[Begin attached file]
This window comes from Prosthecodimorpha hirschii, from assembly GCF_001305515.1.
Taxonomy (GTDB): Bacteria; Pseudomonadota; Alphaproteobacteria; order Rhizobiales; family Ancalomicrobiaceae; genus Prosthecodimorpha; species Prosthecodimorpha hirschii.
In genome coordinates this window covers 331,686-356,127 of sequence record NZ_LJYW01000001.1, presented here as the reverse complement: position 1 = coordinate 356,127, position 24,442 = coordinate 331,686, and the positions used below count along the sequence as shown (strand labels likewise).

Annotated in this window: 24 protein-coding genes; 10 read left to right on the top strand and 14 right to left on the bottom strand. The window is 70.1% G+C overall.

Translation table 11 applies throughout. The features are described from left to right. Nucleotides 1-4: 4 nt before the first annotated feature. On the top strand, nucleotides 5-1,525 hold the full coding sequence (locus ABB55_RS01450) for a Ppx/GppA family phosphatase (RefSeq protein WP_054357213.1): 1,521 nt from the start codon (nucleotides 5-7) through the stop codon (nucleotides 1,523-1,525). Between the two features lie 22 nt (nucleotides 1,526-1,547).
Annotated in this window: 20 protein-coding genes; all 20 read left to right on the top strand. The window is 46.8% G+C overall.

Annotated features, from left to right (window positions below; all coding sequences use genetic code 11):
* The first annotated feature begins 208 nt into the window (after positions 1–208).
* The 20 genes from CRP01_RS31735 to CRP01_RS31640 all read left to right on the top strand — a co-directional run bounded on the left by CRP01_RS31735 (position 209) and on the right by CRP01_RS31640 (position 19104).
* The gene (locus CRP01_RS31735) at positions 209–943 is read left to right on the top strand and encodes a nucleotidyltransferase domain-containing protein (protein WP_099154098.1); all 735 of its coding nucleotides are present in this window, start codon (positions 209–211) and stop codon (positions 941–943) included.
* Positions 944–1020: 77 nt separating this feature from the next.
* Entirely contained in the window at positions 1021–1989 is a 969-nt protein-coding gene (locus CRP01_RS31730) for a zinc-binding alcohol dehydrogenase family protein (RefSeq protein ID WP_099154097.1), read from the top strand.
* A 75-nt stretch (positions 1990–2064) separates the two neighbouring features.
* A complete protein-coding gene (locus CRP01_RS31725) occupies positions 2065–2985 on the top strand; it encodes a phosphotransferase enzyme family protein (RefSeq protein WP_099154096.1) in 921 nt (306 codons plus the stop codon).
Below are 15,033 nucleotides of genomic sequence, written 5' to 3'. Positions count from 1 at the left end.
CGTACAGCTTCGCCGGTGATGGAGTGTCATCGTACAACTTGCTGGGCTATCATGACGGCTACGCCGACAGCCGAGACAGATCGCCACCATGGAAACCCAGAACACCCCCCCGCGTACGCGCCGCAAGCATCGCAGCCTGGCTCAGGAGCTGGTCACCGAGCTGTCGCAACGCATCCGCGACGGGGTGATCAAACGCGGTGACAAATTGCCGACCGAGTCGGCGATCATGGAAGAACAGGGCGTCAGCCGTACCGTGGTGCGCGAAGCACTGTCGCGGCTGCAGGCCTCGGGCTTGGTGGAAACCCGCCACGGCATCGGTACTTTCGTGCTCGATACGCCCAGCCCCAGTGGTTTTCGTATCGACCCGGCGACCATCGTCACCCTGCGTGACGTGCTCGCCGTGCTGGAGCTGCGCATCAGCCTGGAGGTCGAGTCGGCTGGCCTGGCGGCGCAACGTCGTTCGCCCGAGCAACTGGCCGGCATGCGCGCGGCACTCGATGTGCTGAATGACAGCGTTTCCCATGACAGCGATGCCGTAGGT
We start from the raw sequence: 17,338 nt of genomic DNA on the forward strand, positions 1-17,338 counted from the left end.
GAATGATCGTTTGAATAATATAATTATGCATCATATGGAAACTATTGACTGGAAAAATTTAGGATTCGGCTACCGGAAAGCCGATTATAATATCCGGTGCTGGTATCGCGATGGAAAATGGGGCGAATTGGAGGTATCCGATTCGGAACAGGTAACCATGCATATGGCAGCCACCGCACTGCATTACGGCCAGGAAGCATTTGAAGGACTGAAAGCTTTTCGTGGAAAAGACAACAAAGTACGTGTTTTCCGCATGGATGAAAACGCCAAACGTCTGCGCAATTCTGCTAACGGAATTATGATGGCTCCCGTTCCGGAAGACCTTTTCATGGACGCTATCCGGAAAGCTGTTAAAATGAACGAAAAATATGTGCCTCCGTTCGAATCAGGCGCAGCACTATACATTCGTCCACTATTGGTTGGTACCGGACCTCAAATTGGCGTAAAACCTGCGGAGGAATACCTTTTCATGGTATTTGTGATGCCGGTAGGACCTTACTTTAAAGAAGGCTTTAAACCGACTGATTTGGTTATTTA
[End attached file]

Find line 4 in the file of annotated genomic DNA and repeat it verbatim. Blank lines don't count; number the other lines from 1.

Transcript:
Annotated in this window: 24 protein-coding genes; 10 read left to right on the top strand and 14 right to left on the bottom strand. The window is 70.1% G+C overall.